However, to lose the stranglehold of consumer capitalism and make the human behaviour change necessary for the survival of life on Earth, we need to be telling ourselves different stories. We need to go back to the root of reality, and re-discover our spiritual connection to warp and weft of life and death.

The story I subscribe to is that every human being is a sovereign individual. But we can only realise our potential as sovereign individuals by acknowledging that we are part of the chaotic adaptive system of life on Earth. That is what should govern our actions. When our actions negatively impact others and the natural world around us, they negatively impact on us too. We feel it in our bodies. It creates anguish in our large brains, to which different personality types respond in various ways – arrogant and aggressive denial, helpless despair and cynicism, or a courageous resolve to remain true to reality and re-write the stories we’re telling ourselves.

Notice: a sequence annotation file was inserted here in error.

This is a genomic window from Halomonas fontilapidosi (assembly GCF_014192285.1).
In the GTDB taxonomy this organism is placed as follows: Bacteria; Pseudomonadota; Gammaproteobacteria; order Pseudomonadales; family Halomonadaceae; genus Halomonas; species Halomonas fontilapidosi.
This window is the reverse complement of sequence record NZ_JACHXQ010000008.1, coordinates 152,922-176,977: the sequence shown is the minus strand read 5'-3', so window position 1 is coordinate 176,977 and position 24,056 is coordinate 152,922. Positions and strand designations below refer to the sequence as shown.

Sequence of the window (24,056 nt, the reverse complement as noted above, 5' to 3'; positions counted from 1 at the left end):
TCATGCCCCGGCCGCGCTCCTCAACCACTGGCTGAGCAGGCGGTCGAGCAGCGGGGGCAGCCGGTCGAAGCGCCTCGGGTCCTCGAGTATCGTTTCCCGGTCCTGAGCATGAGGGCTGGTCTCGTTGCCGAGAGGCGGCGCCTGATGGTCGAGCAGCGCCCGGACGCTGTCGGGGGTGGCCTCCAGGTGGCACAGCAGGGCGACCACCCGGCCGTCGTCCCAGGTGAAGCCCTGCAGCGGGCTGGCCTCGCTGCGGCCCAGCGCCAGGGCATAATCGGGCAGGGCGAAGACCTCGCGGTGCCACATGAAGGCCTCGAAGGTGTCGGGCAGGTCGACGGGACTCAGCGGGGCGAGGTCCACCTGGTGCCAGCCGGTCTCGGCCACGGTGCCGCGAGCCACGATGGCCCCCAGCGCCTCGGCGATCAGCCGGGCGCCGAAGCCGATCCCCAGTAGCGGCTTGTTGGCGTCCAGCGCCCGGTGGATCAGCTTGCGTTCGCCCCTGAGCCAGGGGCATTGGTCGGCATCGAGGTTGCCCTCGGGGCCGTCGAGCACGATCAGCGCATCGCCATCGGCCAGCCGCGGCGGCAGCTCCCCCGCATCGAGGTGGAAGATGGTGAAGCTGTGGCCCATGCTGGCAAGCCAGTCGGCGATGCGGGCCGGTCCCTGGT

Humans are social animals - we cannot function as individuals without connecting to each other and to the culture shaped by our ancestors. But sovereignty cannot belong both to an individual and a nation. Thinking of ourselves as British or American, French or Russian, black or white, male or female, is helpful for building a sense of community, for understanding our past and how we belong together, but it is not helpful when it becomes exclusive and arrogant, when it starts telling a story that my group is superior to your group, or, worse, that my group has a right to steal the future from every other group. Culture and community should be about celebrating our humanity, not about oppression and dominion.